What's your interpretation?
Enamored of McNemar's: Vaccination compliance monitoring
Robyn Fleck, DVM
Schering-Plough Animal Health Corporation, PO Box 40, Norman, AR 71960; Tel: 870-334-3058
Cite as: Fleck R. Enamored of McNemar's: Vaccination compliance monitoring. J Swine Health Prod. 2004;12(5):270-271.
|Twenty-five pigs vaccinated at 11, 13, and 15 weeks of age with an H1N1 swine influenza virus (SIV) vaccine, and 16 unvaccinated cohorts, were tested serologically by H1N1 ELISA prevaccination and 2 weeks after the third vaccination. Is there a difference in the response between vaccinates and controls? What additional analysis of the data might uncover a response to vaccination? What might be interfering with your detection of a response to vaccination?|
Young swine born to sows vaccinated for swine influenza virus (SIV) prefarrowing may have maternal antibodies lasting for up to 16 weeks. Maternal antibody levels in a pig population may vary considerably due to variation in individual sow titers and in the amount of colostrum ingested by each pig. The range of ELISA sample-to-positive (S:P) ratios for this population on the day of first vaccination was 0.08 to 1.16 (H1N1 SIV ELISA; Idexx Laboratories, Westbrook, Maine).
When maternal antibody-positive pigs are vaccinated, they may not all seroconvert;1 rather, the group's average titers may continue to decay. Pigs without detectable maternal antibodies on the day of first vaccination will seroconvert and their titers will increase.1 In commercial situations, it is likely that field virus will also be present and will induce seroconversion in some unvaccinated pigs that have no detectable maternal antibody. This makes evaluation of vaccine-induced seroconversion difficult, even when an unvaccinated control group is utilized.
As one could easily guess from the data presented in Figure 1, no statistically significant difference was detected in the mean S:P values of the vaccinates and controls after the third vaccination (analysis of variance; P > .05). Statistical analysis was performed using SAS version 6.12 (SAS Institute, Cary, North Carolina).
It is hypothesized that the presence of maternal antibody on the first day of vaccination may interfere with seroconversion; therefore, the pigs were sorted according to whether they were negative (S:P < 0.4) or positive (S:P >= 0.4) for maternal antibodies by SIV ELISA on the day of first vaccination (Day 0). Mean postvaccination S:P ratio was then evaluated by maternal antibody status. There was no significant difference in mean postvaccination S:P ratios between vaccinates and controls (Table 1) whether or not the pigs were maternal antibody-positive on Day 0. Mean S:P ratios increased for the maternal antibody-negative group and decreased for the maternal antibody-positive group, regardless of vaccination status (Table 1).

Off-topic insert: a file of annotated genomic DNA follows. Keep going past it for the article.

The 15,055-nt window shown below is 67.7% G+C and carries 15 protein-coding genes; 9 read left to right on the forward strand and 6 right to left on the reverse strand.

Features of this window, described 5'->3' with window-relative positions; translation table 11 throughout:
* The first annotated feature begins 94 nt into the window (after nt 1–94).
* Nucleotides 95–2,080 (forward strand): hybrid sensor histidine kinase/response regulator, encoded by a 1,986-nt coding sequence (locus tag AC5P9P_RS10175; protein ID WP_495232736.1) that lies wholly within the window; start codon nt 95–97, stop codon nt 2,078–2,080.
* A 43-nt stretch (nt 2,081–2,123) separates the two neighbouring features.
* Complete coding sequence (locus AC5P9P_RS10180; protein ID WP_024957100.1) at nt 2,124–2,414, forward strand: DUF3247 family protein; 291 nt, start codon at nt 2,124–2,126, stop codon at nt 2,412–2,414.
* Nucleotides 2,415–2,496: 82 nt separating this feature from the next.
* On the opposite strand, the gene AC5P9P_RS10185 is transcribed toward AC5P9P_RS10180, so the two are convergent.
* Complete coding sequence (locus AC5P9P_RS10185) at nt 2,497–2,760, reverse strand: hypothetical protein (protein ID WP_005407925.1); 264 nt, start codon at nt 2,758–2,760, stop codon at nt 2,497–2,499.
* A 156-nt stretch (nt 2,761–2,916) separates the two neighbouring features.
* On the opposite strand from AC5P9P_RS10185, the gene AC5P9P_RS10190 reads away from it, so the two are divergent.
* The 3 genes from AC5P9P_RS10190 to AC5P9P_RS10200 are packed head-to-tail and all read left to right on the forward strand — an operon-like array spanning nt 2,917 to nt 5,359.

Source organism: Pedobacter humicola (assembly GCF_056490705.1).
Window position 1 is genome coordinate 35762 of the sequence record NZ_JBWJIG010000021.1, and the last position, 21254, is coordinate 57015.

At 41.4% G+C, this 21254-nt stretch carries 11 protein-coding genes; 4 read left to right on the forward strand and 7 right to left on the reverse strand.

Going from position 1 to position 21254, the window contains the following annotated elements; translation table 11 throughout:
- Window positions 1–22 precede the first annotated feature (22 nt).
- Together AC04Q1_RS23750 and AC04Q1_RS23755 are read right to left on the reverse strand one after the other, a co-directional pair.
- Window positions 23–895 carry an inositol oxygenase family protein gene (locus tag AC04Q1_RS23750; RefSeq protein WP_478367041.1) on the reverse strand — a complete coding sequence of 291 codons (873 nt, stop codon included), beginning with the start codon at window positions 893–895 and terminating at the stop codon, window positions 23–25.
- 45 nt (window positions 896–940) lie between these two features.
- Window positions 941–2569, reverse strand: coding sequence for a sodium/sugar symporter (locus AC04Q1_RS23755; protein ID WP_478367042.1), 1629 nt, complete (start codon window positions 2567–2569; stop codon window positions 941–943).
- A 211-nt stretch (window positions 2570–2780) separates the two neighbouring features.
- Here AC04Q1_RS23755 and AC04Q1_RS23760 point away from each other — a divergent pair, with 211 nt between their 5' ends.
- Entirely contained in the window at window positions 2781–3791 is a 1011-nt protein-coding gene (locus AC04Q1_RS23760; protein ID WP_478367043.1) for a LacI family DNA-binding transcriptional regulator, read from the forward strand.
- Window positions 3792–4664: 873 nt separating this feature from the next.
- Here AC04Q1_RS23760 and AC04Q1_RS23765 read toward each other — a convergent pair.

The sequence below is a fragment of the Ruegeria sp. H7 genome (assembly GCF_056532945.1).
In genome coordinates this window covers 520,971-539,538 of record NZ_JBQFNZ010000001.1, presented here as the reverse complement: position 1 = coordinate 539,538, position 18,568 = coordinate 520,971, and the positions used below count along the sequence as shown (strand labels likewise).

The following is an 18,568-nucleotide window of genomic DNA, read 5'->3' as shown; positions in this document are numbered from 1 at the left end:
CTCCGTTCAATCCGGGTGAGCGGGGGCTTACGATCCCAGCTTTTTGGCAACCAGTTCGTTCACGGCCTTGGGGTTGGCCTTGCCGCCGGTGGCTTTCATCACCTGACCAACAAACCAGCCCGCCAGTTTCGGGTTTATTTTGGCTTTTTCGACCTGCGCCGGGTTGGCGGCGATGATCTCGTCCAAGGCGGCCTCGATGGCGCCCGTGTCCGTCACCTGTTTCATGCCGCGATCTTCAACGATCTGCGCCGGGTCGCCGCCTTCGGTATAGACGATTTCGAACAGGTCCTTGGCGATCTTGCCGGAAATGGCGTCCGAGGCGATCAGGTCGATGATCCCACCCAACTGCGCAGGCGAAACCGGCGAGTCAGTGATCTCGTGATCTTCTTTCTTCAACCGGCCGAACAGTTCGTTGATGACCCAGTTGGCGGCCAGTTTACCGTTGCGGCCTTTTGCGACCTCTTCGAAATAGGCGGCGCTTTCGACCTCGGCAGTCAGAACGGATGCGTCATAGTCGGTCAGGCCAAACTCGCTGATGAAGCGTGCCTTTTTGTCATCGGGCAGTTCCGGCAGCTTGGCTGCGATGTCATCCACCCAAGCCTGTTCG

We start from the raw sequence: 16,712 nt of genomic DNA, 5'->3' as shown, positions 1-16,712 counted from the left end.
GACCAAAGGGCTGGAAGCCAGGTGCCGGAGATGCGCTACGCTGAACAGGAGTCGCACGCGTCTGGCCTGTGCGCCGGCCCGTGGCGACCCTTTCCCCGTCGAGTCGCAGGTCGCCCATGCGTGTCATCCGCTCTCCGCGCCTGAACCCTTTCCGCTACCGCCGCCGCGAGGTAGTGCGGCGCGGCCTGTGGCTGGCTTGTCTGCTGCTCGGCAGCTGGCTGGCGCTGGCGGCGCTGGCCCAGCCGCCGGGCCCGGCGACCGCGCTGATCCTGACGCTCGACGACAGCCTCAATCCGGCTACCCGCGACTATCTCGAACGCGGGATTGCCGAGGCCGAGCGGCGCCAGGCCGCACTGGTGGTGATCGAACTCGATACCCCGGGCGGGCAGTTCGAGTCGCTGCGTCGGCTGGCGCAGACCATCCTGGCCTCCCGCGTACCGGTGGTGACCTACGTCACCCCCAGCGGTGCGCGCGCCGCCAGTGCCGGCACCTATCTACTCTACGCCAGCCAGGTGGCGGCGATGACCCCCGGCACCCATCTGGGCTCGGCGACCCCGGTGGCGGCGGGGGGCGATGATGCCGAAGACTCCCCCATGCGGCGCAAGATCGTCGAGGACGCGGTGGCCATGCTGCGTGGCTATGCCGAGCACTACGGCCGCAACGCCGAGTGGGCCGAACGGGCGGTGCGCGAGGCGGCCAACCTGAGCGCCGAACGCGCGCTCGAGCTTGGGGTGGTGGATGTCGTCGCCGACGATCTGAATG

When the same animals are evaluated at different time points, as in this study, McNemar's test may be used to analyze the data. This test assumes that there are two possible outcomes (in this case, pigs are seropositive or seronegative by H1N1 ELISA). The outcomes may be compared for a randomly selected pair of animals. In this case, the pair consisted of matched individuals that were either maternal antibody-positive or maternal antibody-negative by H1N1 ELISA on Day 0. The null hypothesis is that vaccination has no effect on serocon-version rates. Table 2 shows the results of a McNemar's test on the data for the vaccinated pigs. Of the 12 animals that were maternal antibody-negative on the day of first vaccination, 11 became positive after the third vaccination, and one remained negative. In contrast, of the 13 animals that were maternal antibody-positive on the day of first vaccination, only two became negative after the third vaccination, and 11 remained positive. The percentages of animals in each group that changed designation (either positive to negative or negative to positive) are significantly different (Table 2), indicating that change in serological status is not due to chance alone. The null hypothesis can be rejected. Animals seropositive on Day 0 tended to remain seropositive after the third vaccination, and animals seronegative on Day 0 became seropositive after the third vaccination, indicating that vaccination was likely to cause pigs to seroconvert.
When a McNemar's test was used to analyze the data from the unvaccinated pigs, the change in serological classification tended to be different, but was not signifi-cantly different (Table 3). This may be due to the small sample size. The null hypothesis (ie, leaving pigs unvaccinated has no effect on seroconversion rates) cannot be rejected. Exposure to field virus might cause seroconversion in the unvaccinated pigs, and seroconversion due to exposure to live virus also cannot be ruled out in the vaccinated group.
It is easy to intuitively understand a comparison between the means of a control and a treatment group. However, this may be difficult to do with a high degree of confidence if there is great deal of variation between the groups and if the sample size is small. Small sample size makes the power of this study inadequate. Tagging and measuring individual animals over a specific time period allows one to utilize the McNemar's test, which may show a response to treatment with more certainty.
I would like to extend my thanks to Diane Sweeney, PhD, for the statistical analysis and to Seaboard Farms, Inc, for sharing the data set.